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It has been a rough four years for Quebec’s anglophone community. Not only has it had to endlessly fight off Premier François Legault’s relentless efforts to erode its long-standing rights and institutions, but it has felt abandoned by its traditional political ally in Quebec City.

Under leader Dominique Anglade, the Quebec Liberal Party has sought to beef up its nationalist credentials after the rout it suffered in the 2018 election at the hands of Mr. Legault’s Coalition Avenir Québec. This has often meant going along with the spirit, if not the letter, of CAQ laws to strengthen protections for the French language and secularist values at the expense of anglophone and minority rights.

While QLP members of the National Assembly ultimately voted against Bills 21, 40 and 96 – which, respectively, banned some public employees from wearing religious symbols; sought to abolish English- and French-language school boards; and limited access to English-language junior colleges – Ms. Anglade and the QLP supported many aspects of those bills.

Indeed, the QLP has no plans to repeal the laws if it wins the Oct. 3 provincial election. It would tweak Bill 21 to exempt teachers and would no longer shield the law from a constitutional challenge, as the CAQ did by invoking the notwithstanding clause of the Charter of Rights and Freedoms. But it would preserve the religious-symbols ban for other provincial employees in a position of authority, including Crown prosecutors and police officers.

Similarly, the QLP would keep most of Bill 96′s provisions, including a requirement that students at English-language cégeps take three additional French-language courses to graduate. At best, the QLP promises to “evaluate” the law’s administrative burden on businesses and “dispel any concerns about access to health care and social services” for anglophones and allophones.

Ms. Anglade is clearly in a pickle. A June Léger Marketing poll had the QLP at 10 per cent support among decided francophone voters, compared with 50 per cent support for the CAQ. Ms. Anglade desperately needs to move the needle before Oct. 3 if the QLP has any hope of preserving any of the ridings with francophone pluralities that it now holds, including her own Montreal seat. Fully 13 of the QLP’s sitting MNAs have opted not to run again, leaving many of those seats up for grabs by other parties.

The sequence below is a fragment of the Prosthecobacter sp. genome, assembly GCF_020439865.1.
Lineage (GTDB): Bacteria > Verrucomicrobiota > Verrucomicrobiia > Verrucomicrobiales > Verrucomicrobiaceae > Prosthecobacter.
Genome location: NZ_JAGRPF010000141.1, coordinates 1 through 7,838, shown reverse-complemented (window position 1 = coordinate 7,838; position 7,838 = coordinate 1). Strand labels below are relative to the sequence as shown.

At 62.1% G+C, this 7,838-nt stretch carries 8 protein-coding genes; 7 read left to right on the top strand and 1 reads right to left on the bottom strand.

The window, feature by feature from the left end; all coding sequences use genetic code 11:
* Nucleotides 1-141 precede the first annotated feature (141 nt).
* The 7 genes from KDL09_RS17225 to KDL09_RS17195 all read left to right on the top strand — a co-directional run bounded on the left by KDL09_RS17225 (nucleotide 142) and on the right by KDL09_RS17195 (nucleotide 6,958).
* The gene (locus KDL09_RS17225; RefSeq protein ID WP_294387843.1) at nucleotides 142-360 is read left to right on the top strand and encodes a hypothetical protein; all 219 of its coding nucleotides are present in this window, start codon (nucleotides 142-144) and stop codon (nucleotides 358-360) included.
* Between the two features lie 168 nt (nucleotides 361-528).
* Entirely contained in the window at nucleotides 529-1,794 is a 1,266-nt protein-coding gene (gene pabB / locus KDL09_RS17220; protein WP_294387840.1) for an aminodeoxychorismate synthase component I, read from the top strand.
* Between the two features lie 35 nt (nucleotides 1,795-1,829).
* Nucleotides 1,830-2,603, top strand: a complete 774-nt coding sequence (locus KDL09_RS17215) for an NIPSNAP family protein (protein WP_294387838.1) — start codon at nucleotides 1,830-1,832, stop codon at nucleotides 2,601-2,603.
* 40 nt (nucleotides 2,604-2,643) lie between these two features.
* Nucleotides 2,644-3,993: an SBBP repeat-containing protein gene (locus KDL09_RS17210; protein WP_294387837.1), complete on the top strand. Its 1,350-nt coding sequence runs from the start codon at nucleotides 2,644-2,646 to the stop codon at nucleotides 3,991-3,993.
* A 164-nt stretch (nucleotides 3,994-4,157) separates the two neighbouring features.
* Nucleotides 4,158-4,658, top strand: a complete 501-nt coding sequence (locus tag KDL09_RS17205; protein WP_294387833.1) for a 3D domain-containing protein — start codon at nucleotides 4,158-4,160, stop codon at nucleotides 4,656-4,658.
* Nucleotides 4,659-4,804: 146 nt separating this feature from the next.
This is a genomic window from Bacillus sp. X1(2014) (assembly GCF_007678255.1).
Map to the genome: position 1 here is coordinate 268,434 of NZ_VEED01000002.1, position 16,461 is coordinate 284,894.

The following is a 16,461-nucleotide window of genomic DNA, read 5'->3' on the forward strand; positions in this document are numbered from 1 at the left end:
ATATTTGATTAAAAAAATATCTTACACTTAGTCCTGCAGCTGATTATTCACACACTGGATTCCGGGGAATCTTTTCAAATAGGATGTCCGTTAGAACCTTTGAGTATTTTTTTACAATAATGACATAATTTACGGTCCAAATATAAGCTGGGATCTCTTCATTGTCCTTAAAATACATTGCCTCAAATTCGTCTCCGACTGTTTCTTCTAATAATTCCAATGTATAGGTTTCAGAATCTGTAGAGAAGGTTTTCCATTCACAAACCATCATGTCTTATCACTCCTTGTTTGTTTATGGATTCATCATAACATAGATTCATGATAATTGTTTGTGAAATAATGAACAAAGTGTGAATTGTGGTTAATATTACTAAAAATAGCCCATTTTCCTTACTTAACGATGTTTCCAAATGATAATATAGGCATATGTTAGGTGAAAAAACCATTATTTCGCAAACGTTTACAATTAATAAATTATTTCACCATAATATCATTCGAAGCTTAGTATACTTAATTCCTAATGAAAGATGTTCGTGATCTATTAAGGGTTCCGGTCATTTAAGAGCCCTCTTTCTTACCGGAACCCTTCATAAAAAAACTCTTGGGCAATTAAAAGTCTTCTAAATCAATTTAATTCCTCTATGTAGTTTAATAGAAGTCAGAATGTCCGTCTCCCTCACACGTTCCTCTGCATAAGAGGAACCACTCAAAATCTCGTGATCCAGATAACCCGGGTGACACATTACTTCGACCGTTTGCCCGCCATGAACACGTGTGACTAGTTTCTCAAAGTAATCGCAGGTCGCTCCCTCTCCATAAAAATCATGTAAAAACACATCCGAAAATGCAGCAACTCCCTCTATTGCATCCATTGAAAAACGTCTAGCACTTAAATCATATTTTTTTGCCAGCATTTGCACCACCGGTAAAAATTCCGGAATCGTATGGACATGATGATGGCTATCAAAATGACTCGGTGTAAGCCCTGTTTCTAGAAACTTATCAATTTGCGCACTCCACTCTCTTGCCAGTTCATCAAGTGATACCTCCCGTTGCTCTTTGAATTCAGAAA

So far, Ms. Anglade has focused on pocketbook issues to woo anglophones and francophones alike. The QLP is promising to cut income taxes for the middle class, eliminate sales taxes on basic food and hygiene necessities and freeze Quebec’s already low electricity rates.

In her efforts to rebuild her party in French Quebec, however, Ms. Anglade has left many anglophone voters feeling forsaken. While Léger had the QLP support among anglophones at 49 per cent in June, that was down 10 percentage points from a February poll. So far, the principal beneficiary of the decline in QLP support has been the Conservative Party of Quebec, which has surged to second-place among non-Francophone voters by championing individual rights. That is likely not enough to enable it to win seats, but could be enough to cost the QLP victory in ridings with mixed linguistic profiles.

To add to Ms. Anglade’s woes, two new English-rights parties are set to run candidates in the Oct. 3 vote. The Canadian Party of Quebec pledges “unconditional, unequivocal” opposition to Bills 21, 40 and 96 and would allow new immigrants to send their children to English schools. The Bloc Montréal, led by former mayoral candidate Balarama Holness, is running on a platform of “reflecting a multicultural, multilingual Montreal in the National Assembly.”

So far, neither of those parties appears to be registering with voters. Each has announced only a handful of candidates. It remains to be seen whether either can harness the anger of Quebec anglophones like the Equality Party did 1989 after then Liberal premier Robert Bourassa invoked the notwithstanding clause in the wake of a Supreme Court of Canada ruling striking down Quebec’s French-only sign law. It won four of 125 National Assembly seats in an election that year.

The difference between then and now is that Ms. Anglade needs anglophone voters more than Mr. Bourassa did in 1989, when the Liberals won a massive majority government. Regaining their trust in the next eight weeks will be a tall order. But it must be a top priority if she is to prevent her party from disappearing altogether.

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